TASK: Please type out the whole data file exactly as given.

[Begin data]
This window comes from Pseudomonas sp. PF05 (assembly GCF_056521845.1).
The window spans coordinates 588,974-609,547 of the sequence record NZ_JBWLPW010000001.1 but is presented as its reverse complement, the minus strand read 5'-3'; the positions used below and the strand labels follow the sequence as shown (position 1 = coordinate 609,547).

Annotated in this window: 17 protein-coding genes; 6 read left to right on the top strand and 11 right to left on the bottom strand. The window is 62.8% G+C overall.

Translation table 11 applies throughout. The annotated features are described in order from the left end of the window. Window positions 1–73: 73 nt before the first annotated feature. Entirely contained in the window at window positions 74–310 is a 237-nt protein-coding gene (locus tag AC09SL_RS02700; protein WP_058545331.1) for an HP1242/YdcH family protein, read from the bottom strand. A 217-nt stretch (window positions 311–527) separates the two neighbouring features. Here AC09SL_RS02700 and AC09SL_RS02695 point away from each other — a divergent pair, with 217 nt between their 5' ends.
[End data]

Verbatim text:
This window comes from Pseudomonas sp. PF05 (assembly GCF_056521845.1).
The window spans coordinates 588,974-609,547 of the sequence record NZ_JBWLPW010000001.1 but is presented as its reverse complement, the minus strand read 5'-3'; the positions used below and the strand labels follow the sequence as shown (position 1 = coordinate 609,547).

Annotated in this window: 17 protein-coding genes; 6 read left to right on the top strand and 11 right to left on the bottom strand. The window is 62.8% G+C overall.

Translation table 11 applies throughout. The annotated features are described in order from the left end of the window. Window positions 1–73: 73 nt before the first annotated feature. Entirely contained in the window at window positions 74–310 is a 237-nt protein-coding gene (locus tag AC09SL_RS02700; protein WP_058545331.1) for an HP1242/YdcH family protein, read from the bottom strand. A 217-nt stretch (window positions 311–527) separates the two neighbouring features. Here AC09SL_RS02700 and AC09SL_RS02695 point away from each other — a divergent pair, with 217 nt between their 5' ends.